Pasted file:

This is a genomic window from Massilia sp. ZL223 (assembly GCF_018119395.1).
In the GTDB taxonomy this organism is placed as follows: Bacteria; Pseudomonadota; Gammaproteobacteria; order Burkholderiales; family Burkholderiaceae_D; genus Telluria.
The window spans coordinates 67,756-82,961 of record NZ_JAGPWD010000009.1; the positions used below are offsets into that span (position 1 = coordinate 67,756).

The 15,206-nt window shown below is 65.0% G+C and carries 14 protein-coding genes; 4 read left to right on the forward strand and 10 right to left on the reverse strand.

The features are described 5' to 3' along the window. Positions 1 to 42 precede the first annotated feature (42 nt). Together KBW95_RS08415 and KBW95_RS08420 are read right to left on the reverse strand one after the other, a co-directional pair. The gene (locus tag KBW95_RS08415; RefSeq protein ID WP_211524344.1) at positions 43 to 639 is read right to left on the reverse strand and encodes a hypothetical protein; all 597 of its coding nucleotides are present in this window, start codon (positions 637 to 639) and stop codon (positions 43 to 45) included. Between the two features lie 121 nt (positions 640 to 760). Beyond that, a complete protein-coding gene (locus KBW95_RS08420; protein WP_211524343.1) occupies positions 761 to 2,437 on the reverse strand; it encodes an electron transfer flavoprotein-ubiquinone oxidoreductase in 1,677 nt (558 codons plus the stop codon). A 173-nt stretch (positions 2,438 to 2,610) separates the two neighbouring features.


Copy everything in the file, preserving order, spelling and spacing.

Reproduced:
This is a genomic window from Massilia sp. ZL223 (assembly GCF_018119395.1).
In the GTDB taxonomy this organism is placed as follows: Bacteria; Pseudomonadota; Gammaproteobacteria; order Burkholderiales; family Burkholderiaceae_D; genus Telluria.
The window spans coordinates 67,756-82,961 of record NZ_JAGPWD010000009.1; the positions used below are offsets into that span (position 1 = coordinate 67,756).

The 15,206-nt window shown below is 65.0% G+C and carries 14 protein-coding genes; 4 read left to right on the forward strand and 10 right to left on the reverse strand.

The features are described 5' to 3' along the window. Positions 1 to 42 precede the first annotated feature (42 nt). Together KBW95_RS08415 and KBW95_RS08420 are read right to left on the reverse strand one after the other, a co-directional pair. The gene (locus tag KBW95_RS08415; RefSeq protein ID WP_211524344.1) at positions 43 to 639 is read right to left on the reverse strand and encodes a hypothetical protein; all 597 of its coding nucleotides are present in this window, start codon (positions 637 to 639) and stop codon (positions 43 to 45) included. Between the two features lie 121 nt (positions 640 to 760). Beyond that, a complete protein-coding gene (locus KBW95_RS08420; protein WP_211524343.1) occupies positions 761 to 2,437 on the reverse strand; it encodes an electron transfer flavoprotein-ubiquinone oxidoreductase in 1,677 nt (558 codons plus the stop codon). A 173-nt stretch (positions 2,438 to 2,610) separates the two neighbouring features.